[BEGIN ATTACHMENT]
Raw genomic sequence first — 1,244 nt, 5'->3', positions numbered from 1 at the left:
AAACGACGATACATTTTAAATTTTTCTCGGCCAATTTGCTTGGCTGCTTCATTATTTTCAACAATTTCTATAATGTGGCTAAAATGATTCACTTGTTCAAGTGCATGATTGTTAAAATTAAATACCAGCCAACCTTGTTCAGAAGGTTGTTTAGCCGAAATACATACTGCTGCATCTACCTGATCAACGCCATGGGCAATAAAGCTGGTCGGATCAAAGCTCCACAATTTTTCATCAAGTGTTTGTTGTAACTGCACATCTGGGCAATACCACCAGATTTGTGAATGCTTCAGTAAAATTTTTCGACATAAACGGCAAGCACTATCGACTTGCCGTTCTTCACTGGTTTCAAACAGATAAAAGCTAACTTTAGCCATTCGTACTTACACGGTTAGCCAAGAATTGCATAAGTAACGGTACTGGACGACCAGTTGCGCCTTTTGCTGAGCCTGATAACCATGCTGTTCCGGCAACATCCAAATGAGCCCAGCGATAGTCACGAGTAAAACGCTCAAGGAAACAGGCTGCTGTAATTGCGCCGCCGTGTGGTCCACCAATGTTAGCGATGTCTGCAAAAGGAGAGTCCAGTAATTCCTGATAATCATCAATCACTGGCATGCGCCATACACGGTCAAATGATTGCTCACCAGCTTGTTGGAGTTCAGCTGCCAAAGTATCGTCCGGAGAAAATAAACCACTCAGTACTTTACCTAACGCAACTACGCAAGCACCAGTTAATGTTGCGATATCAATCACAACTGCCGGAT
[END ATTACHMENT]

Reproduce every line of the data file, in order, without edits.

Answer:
Raw genomic sequence first — 1,244 nt, 5'->3', positions numbered from 1 at the left:
AAACGACGATACATTTTAAATTTTTCTCGGCCAATTTGCTTGGCTGCTTCATTATTTTCAACAATTTCTATAATGTGGCTAAAATGATTCACTTGTTCAAGTGCATGATTGTTAAAATTAAATACCAGCCAACCTTGTTCAGAAGGTTGTTTAGCCGAAATACATACTGCTGCATCTACCTGATCAACGCCATGGGCAATAAAGCTGGTCGGATCAAAGCTCCACAATTTTTCATCAAGTGTTTGTTGTAACTGCACATCTGGGCAATACCACCAGATTTGTGAATGCTTCAGTAAAATTTTTCGACATAAACGGCAAGCACTATCGACTTGCCGTTCTTCACTGGTTTCAAACAGATAAAAGCTAACTTTAGCCATTCGTACTTACACGGTTAGCCAAGAATTGCATAAGTAACGGTACTGGACGACCAGTTGCGCCTTTTGCTGAGCCTGATAACCATGCTGTTCCGGCAACATCCAAATGAGCCCAGCGATAGTCACGAGTAAAACGCTCAAGGAAACAGGCTGCTGTAATTGCGCCGCCGTGTGGTCCACCAATGTTAGCGATGTCTGCAAAAGGAGAGTCCAGTAATTCCTGATAATCATCAATCACTGGCATGCGCCATACACGGTCAAATGATTGCTCACCAGCTTGTTGGAGTTCAGCTGCCAAAGTATCGTCCGGAGAAAATAAACCACTCAGTACTTTACCTAACGCAACTACGCAAGCACCAGTTAATGTTGCGATATCAATCACAACTGCCGGAT